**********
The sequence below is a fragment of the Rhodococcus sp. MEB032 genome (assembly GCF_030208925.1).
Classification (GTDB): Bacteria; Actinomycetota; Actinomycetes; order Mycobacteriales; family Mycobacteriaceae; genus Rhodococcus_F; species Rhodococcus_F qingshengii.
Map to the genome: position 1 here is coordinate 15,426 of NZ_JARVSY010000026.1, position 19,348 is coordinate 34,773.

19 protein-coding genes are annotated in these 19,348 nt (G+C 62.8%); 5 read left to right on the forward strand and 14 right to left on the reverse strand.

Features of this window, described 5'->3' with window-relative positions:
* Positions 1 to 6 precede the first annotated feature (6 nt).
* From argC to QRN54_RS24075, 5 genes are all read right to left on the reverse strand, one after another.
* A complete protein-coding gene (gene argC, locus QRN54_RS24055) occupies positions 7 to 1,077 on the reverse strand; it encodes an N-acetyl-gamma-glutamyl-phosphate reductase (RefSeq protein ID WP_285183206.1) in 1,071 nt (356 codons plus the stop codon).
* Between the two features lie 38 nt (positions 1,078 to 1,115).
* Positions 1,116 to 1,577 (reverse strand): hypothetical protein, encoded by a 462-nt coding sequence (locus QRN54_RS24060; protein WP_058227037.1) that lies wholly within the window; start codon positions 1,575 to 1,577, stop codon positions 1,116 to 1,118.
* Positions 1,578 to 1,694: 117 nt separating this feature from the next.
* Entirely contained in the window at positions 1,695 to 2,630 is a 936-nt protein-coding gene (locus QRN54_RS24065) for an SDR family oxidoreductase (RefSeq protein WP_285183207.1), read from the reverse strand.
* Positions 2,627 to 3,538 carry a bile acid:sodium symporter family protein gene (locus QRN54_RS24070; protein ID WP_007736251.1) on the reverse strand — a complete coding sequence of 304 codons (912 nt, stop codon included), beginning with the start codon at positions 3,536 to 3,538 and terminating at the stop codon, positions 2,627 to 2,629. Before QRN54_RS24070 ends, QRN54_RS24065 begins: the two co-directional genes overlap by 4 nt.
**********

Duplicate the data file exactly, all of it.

The sequence below is a fragment of the Rhodococcus sp. MEB032 genome (assembly GCF_030208925.1).
Classification (GTDB): Bacteria; Actinomycetota; Actinomycetes; order Mycobacteriales; family Mycobacteriaceae; genus Rhodococcus_F; species Rhodococcus_F qingshengii.
Map to the genome: position 1 here is coordinate 15,426 of NZ_JARVSY010000026.1, position 19,348 is coordinate 34,773.

19 protein-coding genes are annotated in these 19,348 nt (G+C 62.8%); 5 read left to right on the forward strand and 14 right to left on the reverse strand.

Features of this window, described 5'->3' with window-relative positions:
* Positions 1 to 6 precede the first annotated feature (6 nt).
* From argC to QRN54_RS24075, 5 genes are all read right to left on the reverse strand, one after another.
* A complete protein-coding gene (gene argC, locus QRN54_RS24055) occupies positions 7 to 1,077 on the reverse strand; it encodes an N-acetyl-gamma-glutamyl-phosphate reductase (RefSeq protein ID WP_285183206.1) in 1,071 nt (356 codons plus the stop codon).
* Between the two features lie 38 nt (positions 1,078 to 1,115).
* Positions 1,116 to 1,577 (reverse strand): hypothetical protein, encoded by a 462-nt coding sequence (locus QRN54_RS24060; protein WP_058227037.1) that lies wholly within the window; start codon positions 1,575 to 1,577, stop codon positions 1,116 to 1,118.
* Positions 1,578 to 1,694: 117 nt separating this feature from the next.
* Entirely contained in the window at positions 1,695 to 2,630 is a 936-nt protein-coding gene (locus QRN54_RS24065) for an SDR family oxidoreductase (RefSeq protein WP_285183207.1), read from the reverse strand.
* Positions 2,627 to 3,538 carry a bile acid:sodium symporter family protein gene (locus QRN54_RS24070; protein ID WP_007736251.1) on the reverse strand — a complete coding sequence of 304 codons (912 nt, stop codon included), beginning with the start codon at positions 3,536 to 3,538 and terminating at the stop codon, positions 2,627 to 2,629. Before QRN54_RS24070 ends, QRN54_RS24065 begins: the two co-directional genes overlap by 4 nt.